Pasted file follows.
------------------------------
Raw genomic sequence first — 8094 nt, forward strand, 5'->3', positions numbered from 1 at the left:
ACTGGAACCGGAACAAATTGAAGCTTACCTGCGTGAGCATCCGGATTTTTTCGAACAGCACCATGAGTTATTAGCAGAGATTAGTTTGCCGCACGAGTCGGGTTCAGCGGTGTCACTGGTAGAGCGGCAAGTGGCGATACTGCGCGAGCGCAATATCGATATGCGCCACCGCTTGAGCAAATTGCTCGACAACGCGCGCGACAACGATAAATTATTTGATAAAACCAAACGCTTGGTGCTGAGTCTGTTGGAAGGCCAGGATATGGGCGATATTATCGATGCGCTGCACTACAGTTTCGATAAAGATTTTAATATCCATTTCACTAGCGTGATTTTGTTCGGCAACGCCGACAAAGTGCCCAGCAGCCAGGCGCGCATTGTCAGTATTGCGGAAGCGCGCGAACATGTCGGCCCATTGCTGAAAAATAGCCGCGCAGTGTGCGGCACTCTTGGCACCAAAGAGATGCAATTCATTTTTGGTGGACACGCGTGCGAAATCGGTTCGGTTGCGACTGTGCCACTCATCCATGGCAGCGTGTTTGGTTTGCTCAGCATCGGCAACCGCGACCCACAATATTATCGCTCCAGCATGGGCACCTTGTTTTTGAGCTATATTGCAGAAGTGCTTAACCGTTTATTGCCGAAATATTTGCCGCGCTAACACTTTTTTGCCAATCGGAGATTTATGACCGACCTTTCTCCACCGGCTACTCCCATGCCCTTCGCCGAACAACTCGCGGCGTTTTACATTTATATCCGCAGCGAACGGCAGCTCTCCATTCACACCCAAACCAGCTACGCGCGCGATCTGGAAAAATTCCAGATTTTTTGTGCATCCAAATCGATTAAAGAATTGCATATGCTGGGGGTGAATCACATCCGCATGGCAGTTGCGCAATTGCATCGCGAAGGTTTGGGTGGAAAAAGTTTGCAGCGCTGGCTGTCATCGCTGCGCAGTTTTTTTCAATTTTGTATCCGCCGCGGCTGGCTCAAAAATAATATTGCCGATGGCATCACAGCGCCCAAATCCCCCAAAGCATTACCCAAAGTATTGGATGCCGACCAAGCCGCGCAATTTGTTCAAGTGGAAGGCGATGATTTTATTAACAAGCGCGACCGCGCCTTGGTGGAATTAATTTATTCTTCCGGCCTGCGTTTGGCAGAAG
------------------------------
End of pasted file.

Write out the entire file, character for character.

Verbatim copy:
Raw genomic sequence first — 8094 nt, forward strand, 5'->3', positions numbered from 1 at the left:
ACTGGAACCGGAACAAATTGAAGCTTACCTGCGTGAGCATCCGGATTTTTTCGAACAGCACCATGAGTTATTAGCAGAGATTAGTTTGCCGCACGAGTCGGGTTCAGCGGTGTCACTGGTAGAGCGGCAAGTGGCGATACTGCGCGAGCGCAATATCGATATGCGCCACCGCTTGAGCAAATTGCTCGACAACGCGCGCGACAACGATAAATTATTTGATAAAACCAAACGCTTGGTGCTGAGTCTGTTGGAAGGCCAGGATATGGGCGATATTATCGATGCGCTGCACTACAGTTTCGATAAAGATTTTAATATCCATTTCACTAGCGTGATTTTGTTCGGCAACGCCGACAAAGTGCCCAGCAGCCAGGCGCGCATTGTCAGTATTGCGGAAGCGCGCGAACATGTCGGCCCATTGCTGAAAAATAGCCGCGCAGTGTGCGGCACTCTTGGCACCAAAGAGATGCAATTCATTTTTGGTGGACACGCGTGCGAAATCGGTTCGGTTGCGACTGTGCCACTCATCCATGGCAGCGTGTTTGGTTTGCTCAGCATCGGCAACCGCGACCCACAATATTATCGCTCCAGCATGGGCACCTTGTTTTTGAGCTATATTGCAGAAGTGCTTAACCGTTTATTGCCGAAATATTTGCCGCGCTAACACTTTTTTGCCAATCGGAGATTTATGACCGACCTTTCTCCACCGGCTACTCCCATGCCCTTCGCCGAACAACTCGCGGCGTTTTACATTTATATCCGCAGCGAACGGCAGCTCTCCATTCACACCCAAACCAGCTACGCGCGCGATCTGGAAAAATTCCAGATTTTTTGTGCATCCAAATCGATTAAAGAATTGCATATGCTGGGGGTGAATCACATCCGCATGGCAGTTGCGCAATTGCATCGCGAAGGTTTGGGTGGAAAAAGTTTGCAGCGCTGGCTGTCATCGCTGCGCAGTTTTTTTCAATTTTGTATCCGCCGCGGCTGGCTCAAAAATAATATTGCCGATGGCATCACAGCGCCCAAATCCCCCAAAGCATTACCCAAAGTATTGGATGCCGACCAAGCCGCGCAATTTGTTCAAGTGGAAGGCGATGATTTTATTAACAAGCGCGACCGCGCCTTGGTGGAATTAATTTATTCTTCCGGCCTGCGTTTGGCAGAAG